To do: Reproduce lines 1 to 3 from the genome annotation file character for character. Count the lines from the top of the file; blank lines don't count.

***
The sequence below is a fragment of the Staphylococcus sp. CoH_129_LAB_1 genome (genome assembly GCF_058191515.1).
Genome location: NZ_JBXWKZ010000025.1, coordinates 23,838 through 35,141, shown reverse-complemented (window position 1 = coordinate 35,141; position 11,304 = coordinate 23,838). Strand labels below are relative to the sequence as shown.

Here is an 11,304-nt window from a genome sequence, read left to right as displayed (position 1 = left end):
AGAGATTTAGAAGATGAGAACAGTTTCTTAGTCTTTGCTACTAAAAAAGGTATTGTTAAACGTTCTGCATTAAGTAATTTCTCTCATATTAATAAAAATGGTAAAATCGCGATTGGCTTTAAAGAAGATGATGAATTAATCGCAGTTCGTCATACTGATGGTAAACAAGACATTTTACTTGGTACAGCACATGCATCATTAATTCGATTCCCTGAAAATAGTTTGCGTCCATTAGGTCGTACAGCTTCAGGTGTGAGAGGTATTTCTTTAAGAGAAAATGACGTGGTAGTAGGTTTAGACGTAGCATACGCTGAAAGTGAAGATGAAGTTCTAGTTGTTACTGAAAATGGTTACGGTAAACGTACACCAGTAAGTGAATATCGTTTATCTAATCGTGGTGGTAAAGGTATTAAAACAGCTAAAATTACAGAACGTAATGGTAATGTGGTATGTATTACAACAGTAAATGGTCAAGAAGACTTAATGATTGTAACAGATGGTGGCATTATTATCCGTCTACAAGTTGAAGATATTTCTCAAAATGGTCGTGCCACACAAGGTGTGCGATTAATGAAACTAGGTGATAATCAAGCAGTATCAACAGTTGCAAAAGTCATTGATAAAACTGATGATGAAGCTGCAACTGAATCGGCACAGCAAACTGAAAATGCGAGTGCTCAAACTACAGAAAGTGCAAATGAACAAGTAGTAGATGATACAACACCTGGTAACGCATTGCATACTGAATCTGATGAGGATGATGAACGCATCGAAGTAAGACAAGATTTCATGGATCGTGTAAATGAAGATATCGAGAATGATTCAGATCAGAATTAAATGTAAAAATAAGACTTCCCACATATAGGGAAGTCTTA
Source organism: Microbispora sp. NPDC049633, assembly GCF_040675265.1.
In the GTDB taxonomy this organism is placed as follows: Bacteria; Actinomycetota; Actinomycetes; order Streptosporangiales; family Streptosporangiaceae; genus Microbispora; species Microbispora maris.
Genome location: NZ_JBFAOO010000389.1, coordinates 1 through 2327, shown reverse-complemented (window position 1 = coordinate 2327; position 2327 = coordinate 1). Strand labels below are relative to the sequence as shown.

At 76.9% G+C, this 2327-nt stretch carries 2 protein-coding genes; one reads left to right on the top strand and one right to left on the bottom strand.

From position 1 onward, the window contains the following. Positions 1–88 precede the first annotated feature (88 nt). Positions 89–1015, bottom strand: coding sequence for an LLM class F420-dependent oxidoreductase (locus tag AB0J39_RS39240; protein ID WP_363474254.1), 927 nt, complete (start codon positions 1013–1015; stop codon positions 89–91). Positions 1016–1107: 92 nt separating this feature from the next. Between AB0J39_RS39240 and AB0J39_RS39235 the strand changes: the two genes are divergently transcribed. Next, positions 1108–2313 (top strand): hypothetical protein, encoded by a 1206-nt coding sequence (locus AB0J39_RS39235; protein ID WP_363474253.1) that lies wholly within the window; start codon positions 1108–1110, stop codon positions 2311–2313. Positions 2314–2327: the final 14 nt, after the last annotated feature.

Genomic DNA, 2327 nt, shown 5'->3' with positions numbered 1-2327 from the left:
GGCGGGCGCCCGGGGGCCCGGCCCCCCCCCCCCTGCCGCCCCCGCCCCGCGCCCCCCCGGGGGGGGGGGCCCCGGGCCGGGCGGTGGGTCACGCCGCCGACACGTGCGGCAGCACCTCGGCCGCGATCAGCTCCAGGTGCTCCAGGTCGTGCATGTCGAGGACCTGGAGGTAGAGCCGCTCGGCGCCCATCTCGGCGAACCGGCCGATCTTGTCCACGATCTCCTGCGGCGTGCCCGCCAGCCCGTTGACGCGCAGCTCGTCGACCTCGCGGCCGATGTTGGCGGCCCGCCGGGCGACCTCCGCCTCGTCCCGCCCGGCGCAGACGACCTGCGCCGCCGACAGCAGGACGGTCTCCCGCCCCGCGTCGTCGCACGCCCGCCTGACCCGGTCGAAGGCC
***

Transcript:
The sequence below is a fragment of the Staphylococcus sp. CoH_129_LAB_1 genome (genome assembly GCF_058191515.1).
Genome location: NZ_JBXWKZ010000025.1, coordinates 23,838 through 35,141, shown reverse-complemented (window position 1 = coordinate 35,141; position 11,304 = coordinate 23,838). Strand labels below are relative to the sequence as shown.

Here is an 11,304-nt window from a genome sequence, read left to right as displayed (position 1 = left end):